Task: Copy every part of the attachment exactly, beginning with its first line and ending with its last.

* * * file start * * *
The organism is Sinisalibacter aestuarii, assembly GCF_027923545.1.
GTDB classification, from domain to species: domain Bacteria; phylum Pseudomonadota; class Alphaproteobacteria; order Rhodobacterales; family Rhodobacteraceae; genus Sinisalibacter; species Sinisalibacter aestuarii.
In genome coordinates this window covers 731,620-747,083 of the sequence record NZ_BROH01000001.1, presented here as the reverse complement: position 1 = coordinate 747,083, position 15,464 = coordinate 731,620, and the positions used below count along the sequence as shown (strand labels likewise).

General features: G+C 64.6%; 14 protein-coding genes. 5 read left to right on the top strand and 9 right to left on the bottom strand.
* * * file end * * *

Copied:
The organism is Sinisalibacter aestuarii, assembly GCF_027923545.1.
GTDB classification, from domain to species: domain Bacteria; phylum Pseudomonadota; class Alphaproteobacteria; order Rhodobacterales; family Rhodobacteraceae; genus Sinisalibacter; species Sinisalibacter aestuarii.
In genome coordinates this window covers 731,620-747,083 of the sequence record NZ_BROH01000001.1, presented here as the reverse complement: position 1 = coordinate 747,083, position 15,464 = coordinate 731,620, and the positions used below count along the sequence as shown (strand labels likewise).

General features: G+C 64.6%; 14 protein-coding genes. 5 read left to right on the top strand and 9 right to left on the bottom strand.